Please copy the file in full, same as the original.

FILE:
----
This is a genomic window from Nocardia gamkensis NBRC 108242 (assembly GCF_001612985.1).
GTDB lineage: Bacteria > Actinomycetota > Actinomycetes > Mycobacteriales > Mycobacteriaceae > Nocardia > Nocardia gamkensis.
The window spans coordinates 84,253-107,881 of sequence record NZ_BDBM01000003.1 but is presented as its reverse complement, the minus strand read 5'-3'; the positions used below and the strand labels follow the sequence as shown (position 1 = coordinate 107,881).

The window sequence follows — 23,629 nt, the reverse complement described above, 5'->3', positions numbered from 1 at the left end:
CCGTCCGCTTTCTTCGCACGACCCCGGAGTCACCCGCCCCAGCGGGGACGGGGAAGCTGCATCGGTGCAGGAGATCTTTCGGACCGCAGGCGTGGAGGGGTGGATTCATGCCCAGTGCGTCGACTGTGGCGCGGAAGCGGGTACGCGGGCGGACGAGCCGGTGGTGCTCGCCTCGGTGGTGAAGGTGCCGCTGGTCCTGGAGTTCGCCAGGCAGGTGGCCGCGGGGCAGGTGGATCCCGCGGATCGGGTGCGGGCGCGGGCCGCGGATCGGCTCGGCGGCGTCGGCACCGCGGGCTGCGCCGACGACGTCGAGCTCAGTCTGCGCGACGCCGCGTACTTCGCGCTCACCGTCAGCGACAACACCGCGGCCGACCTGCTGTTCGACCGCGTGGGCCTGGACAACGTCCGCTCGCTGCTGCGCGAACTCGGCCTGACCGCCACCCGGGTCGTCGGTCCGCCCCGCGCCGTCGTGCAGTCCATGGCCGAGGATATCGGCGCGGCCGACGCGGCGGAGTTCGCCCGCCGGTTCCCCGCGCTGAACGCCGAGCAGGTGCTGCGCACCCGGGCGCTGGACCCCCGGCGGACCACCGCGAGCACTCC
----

This is a genomic window from Nocardia gamkensis NBRC 108242 (assembly GCF_001612985.1).
GTDB lineage: Bacteria > Actinomycetota > Actinomycetes > Mycobacteriales > Mycobacteriaceae > Nocardia > Nocardia gamkensis.
The window spans coordinates 84,253-107,881 of sequence record NZ_BDBM01000003.1 but is presented as its reverse complement, the minus strand read 5'-3'; the positions used below and the strand labels follow the sequence as shown (position 1 = coordinate 107,881).

The window sequence follows — 23,629 nt, the reverse complement described above, 5'->3', positions numbered from 1 at the left end:
CCGTCCGCTTTCTTCGCACGACCCCGGAGTCACCCGCCCCAGCGGGGACGGGGAAGCTGCATCGGTGCAGGAGATCTTTCGGACCGCAGGCGTGGAGGGGTGGATTCATGCCCAGTGCGTCGACTGTGGCGCGGAAGCGGGTACGCGGGCGGACGAGCCGGTGGTGCTCGCCTCGGTGGTGAAGGTGCCGCTGGTCCTGGAGTTCGCCAGGCAGGTGGCCGCGGGGCAGGTGGATCCCGCGGATCGGGTGCGGGCGCGGGCCGCGGATCGGCTCGGCGGCGTCGGCACCGCGGGCTGCGCCGACGACGTCGAGCTCAGTCTGCGCGACGCCGCGTACTTCGCGCTCACCGTCAGCGACAACACCGCGGCCGACCTGCTGTTCGACCGCGTGGGCCTGGACAACGTCCGCTCGCTGCTGCGCGAACTCGGCCTGACCGCCACCCGGGTCGTCGGTCCGCCCCGCGCCGTCGTGCAGTCCATGGCCGAGGATATCGGCGCGGCCGACGCGGCGGAGTTCGCCCGCCGGTTCCCCGCGCTGAACGCCGAGCAGGTGCTGCGCACCCGGGCGCTGGACCCCCGGCGGACCACCGCGAGCACTCC